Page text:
French Athletes Barred From Wearing Badge

PARIS -- French Olympic Committee chief Henri Serandour has ruled out allowing his country's athletes to wear a badge at the Beijing Games that reads "For a Better World," angering athletes and others who want to express their views on human rights.

The decision to ban the French badge "puts into question the fundamental values of the Olympic spirit," French pole vaulter Romain Mesnil said Tuesday on Europe-1 radio.

Serandour said that with more than 200 countries at the games, some of whose athletes have their own causes, "We can't wear a badge for this cause, a badge for that cause."

"We are going to respect the [Olympic] Charter."

French Sports Minister Bernard Laporte said he found it "regrettable" that athletes would be forbidden to wear the badge, noting that the words "for a better world" are inscribed in the charter, too.

"This badge is not aggressive at all, on the contrary," he said Tuesday.

The French chapter of Amnesty International said it "deplored" the decision announced by Serandour.

"This badge, in encouraging the respect of human dignity, was in conformity with the values of the Olympic Charter," the group said in a statement.

The head of the press freedom group Reporters Without Borders, which has been pushing for a boycott of the opening ceremony, said the decision represented a slap in the face for athletes.

"What a lack of courage," Robert Menard said on France-Info radio.

"We welcomed this initiative, stressing that they could have gone further ... But even this minimum isn't accepted by the Olympic movement," said Menard.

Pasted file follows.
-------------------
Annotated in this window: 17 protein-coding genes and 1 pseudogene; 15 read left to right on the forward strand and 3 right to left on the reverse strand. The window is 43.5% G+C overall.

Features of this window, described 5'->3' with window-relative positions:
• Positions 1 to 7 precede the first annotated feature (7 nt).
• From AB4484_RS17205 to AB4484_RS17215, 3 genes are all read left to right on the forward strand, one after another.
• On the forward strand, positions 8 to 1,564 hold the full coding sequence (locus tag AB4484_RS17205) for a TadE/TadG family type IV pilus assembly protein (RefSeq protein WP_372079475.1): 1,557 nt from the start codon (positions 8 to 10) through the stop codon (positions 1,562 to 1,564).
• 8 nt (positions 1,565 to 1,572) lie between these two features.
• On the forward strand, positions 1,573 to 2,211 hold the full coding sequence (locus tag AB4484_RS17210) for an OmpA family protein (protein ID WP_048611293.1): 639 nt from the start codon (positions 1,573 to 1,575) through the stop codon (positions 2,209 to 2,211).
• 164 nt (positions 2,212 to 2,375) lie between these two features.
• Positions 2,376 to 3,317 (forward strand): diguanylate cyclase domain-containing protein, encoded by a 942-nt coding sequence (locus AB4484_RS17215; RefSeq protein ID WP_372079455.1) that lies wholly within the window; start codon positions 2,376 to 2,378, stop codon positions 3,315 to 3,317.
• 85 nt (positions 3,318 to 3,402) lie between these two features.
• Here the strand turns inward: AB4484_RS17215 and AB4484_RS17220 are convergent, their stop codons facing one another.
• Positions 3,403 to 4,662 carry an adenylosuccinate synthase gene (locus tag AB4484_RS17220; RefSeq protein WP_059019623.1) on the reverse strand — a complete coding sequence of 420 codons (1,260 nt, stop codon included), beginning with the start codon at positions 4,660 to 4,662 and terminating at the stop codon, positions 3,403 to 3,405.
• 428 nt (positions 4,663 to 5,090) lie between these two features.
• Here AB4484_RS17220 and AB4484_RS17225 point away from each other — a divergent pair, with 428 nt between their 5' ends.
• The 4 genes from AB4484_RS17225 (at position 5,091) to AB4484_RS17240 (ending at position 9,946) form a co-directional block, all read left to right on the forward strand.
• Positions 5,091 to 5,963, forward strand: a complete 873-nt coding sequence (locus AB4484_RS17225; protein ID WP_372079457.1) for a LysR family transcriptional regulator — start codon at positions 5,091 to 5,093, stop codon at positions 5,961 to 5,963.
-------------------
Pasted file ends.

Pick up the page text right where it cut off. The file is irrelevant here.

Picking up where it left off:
Meanwhile, David Douillet, a two-time gold medalist in judo, played down Serandour's announcement, saying that "wearing the French badge had never been agreed to."

Following a meeting with French President Nicolas Sarkozy, Douillet said discussions were under way with the International Olympic Committee about the possibility of creating an international badge featuring the Olympic rings and a quote from the charter, but not naming France or restricted to French athletes.

"What we want to wear is a badge that would be worn by an American, by an Ethiopian, by a Lebanese, by any nationality."

n Chinese guards traveling with the Olympic torch could face arrest if they lay hands on any protesters during its visit to Australia's capital next week, said Ted Quinlan, chairman of the Canberra relay task force, on Wednesday.

Explaing that the so-called torch attendants would have no responsibility for security, Quinlan told Australian Broadcasting Corp. radio that "they could be subject to arrest in fact if they laid a hand on somebody."